Many believe that the US President’s upcoming Saudi visit in July 2022 could help in a reset of relations between US and Riyadh, which have witnessed a deterioration under President Joe Biden.
Tridivesh Singh Maini, Assistant Professor, Jindal School of International Affairs, O.P. Jindal Global University, Sonipat, Haryana, India.
Differences between Iran and the other signatories to the Joint Comprehensive Plan of Action JCPOA 2015/Iran nuclear deal have once again come to the fore. While commenting on Iran’s decision to remove 27 surveillance cameras which were being used for monitoring Tehran’s nuclear activities, US Secretary of State Antony Blinken said: “The only outcome of such a path will be a deepening nuclear crisis and further economic and political isolation for Iran.”
The decision to remove these cameras is a reaction to International Atomic Energy Agency (IAEA) finding enriched uranium at three sites, which Tehran had not declared as having hosted nuclear activities.
A resolution critical of Tehran for its lack of transparency with regard to its nuclear program was passed by IAEA Board of Governors (consisting of 35 nations). The resolution was supported by 30 countries, three abstained and two – Russia and China – voting against it. E3 group consisting of Germany, France, UK welcomed this resolution, while Iran was critical of the same.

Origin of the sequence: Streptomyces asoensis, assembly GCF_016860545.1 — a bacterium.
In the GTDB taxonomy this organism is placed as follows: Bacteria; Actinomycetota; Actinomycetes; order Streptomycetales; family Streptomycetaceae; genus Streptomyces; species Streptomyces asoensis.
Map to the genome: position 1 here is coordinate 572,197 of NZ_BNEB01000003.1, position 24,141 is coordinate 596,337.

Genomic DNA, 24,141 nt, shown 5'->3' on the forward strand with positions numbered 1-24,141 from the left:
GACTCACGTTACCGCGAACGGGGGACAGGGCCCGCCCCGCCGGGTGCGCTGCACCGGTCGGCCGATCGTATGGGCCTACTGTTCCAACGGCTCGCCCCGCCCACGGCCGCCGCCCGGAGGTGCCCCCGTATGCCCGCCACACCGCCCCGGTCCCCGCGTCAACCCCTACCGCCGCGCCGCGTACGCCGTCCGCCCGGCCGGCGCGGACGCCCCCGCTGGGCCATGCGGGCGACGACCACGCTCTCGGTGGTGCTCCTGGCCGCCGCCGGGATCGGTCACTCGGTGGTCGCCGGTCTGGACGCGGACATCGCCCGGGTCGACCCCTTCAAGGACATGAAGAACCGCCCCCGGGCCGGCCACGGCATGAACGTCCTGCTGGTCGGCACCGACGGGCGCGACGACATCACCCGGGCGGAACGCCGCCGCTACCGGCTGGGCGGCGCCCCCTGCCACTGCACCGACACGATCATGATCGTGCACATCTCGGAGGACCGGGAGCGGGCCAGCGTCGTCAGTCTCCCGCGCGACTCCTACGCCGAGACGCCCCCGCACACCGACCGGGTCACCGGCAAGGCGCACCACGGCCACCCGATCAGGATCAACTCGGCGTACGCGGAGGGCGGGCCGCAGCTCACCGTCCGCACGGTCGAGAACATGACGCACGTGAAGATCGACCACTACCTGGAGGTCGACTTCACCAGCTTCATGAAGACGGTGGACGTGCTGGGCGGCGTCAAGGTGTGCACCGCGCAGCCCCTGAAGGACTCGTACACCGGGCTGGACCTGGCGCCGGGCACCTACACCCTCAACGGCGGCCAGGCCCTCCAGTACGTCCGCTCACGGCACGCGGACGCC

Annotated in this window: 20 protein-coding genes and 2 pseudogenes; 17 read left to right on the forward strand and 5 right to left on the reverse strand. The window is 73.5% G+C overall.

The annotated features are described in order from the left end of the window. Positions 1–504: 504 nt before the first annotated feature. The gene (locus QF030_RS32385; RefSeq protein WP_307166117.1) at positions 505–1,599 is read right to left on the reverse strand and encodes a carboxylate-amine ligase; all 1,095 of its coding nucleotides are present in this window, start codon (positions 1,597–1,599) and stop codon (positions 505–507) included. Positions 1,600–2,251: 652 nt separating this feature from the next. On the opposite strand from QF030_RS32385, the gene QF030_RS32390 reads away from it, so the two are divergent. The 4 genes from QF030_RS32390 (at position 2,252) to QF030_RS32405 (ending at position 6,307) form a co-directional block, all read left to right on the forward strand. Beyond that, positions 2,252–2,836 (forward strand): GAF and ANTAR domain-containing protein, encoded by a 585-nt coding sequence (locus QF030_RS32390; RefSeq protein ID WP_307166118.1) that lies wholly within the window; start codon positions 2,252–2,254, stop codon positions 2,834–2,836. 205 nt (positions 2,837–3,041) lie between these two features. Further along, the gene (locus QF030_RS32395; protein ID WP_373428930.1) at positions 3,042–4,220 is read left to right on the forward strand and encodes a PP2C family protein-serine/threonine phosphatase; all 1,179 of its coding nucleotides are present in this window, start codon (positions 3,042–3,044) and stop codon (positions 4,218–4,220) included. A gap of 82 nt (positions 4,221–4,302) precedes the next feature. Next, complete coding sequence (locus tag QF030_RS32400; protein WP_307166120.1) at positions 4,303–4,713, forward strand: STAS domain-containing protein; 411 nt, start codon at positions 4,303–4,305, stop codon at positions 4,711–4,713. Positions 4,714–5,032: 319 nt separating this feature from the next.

Amongst other countries, Israel welcomed the resolution. The Israeli PM Naftali Bennett while referring to the resolution said: “…we see here a firm stance by the countries of the world regarding the distinction between good and evil, as they clearly state that Iran is concealing things. We will not let up on this issue.”
If the Iran deal cannot be concluded, it means that oil prices could go up (crude prices have risen 50% ever since the Ukraine crisis). Significantly, in recent months US had been showing enthusiasm with regard to the revival of the 2015 deal, with the main objective being to keep global prices in control (a new deal could lead to 500,000 to 1 million barrels of oil). According to some analysts the Biden administration with an eye on the November mid-term elections in the US — to prevent a rise in oil prices — may allow the sale of Iranian oil even if the 2015 Iran nuclear deal is not revived.
Published in: The Geopolitics
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